This moral cowardice is ironic in a corporate world suddenly bursting with people with “ethics” or “equity” in their job titles. Mostly, they’re charlatans regurgitating the improvised tropes of whatever faddish academic or corporate cult has sprung up to fill the God-sized hole at the center of liberalism.

Meanwhile, politicians advocate for more and more public sacrifice around COVID while skirting their own restrictions, and the only person sitting in jail for the Afghanistan fiasco is the one officer who dared demand accountability for it. There is no real public court of justice or moral code in our modern-day world anymore, and deep down we all know it. Our current society wouldn’t pass the last and arguably most important of Noah’s Seven Laws for minimally civilized behavior.

The core problem here is that at the heart of any real political or moral reasoning, if we’re being honest with ourselves, we’re left pointing at a document or set of principles and arguing by sheer faithful assertion alone: These principles we believe to be true, and we will make decisions of life-and-death import according to these moral foundations. If you disagree, sorry, we don’t have much to talk about as we simply live in different moral universes.

Faced with the secular alternative of bitchy Twitter food fights and “cancel culture,” I choose to believe there are sterner (and wiser) judges in this universe than the blue checks of Twitter and the “People” department at companies like Apple. More and more, secular modernity looks like a shaky edifice of convoluted fantasies built over an abyss, and I for one am tired of pretending to take it seriously. Those who reject the modern sham and wish to reason seriously about politics or morality must necessarily strike a pose—half-pointing, half-saluting—toward some set of sacred principles; on the political front, I choose to salute the United States Constitution (so long as we can keep it); on the moral front, I gesture toward the Bible of the Hebrews.

We have arrived at a unique point in history where many Americans love nothing more than themselves, and the only functioning organization that touches their lives is a corporation. That’s all good and well as a single striver sprinting along our treadmill of an economic system; the above realization takes on a more somber tone when confronted with the only form of immortality available to most of us: our children.

Daddy, why is that man living in the bus stop? Daddy, why are you gone working so much? Daddy, can I read this book or watch this show? Daddy, what’s this flag I’m holding?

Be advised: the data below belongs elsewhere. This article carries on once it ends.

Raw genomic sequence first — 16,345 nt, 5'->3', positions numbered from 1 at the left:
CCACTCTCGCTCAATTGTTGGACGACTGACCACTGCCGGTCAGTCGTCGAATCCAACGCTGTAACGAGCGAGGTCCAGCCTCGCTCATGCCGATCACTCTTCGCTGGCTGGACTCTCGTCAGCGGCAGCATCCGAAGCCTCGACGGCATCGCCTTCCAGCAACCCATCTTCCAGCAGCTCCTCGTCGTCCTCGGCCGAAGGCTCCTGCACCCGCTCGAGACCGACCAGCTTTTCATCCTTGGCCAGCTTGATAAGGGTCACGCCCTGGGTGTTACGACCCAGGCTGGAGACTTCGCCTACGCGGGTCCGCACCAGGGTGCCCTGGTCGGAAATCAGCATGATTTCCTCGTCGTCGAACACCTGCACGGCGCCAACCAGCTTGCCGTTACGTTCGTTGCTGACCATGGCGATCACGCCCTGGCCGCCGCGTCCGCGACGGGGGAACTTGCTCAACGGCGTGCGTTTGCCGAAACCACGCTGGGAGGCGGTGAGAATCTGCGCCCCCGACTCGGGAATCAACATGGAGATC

Suddenly questions like the ones above go from the heated but ultimately vain stuff of Twitter threads to daunting conversations with the one thing left in the world you’d sacrifice yourself to save. Those big, brown eyes staring at you demand an answer to those questions; her absolute receptiveness to your answers yokes you with a responsibility to posterity that hedonistic modernity has distracted you from your entire life. What do you put in that mind that will outlast yours?

Nowadays, the exercise seems less one of curating a personal time capsule, and more that of a shipwrecked sailor trying to salvage what’s worth keeping from a vessel (or a society) that’s foundered on a rocky shore. Much like that sailor would, we agonize over what books, and ultimately what stories, we choose to salvage and keep on reading and repeating to one another.

Consider another example drawn from the Jewish world: Most of the planet commemorates the Holocaust on Jan. 27, the day the Red Army liberated Auschwitz. Every country considers that Holocaust Remembrance Day, except the Jewish State of Israel itself. They commemorate the Holocaust on the 27th day of the Jewish month of Nisan, the day of the Warsaw Ghetto Uprising, when poorly armed Jews fought to the death against the Nazi war machine rather than passively submit to annihilation. The nascent state of Israel thought it important to enshrine that as the nation’s Holocaust narrative (as Yom HaShoah), rather than a narrative that had Jews passively saved, much too late, by an outside power.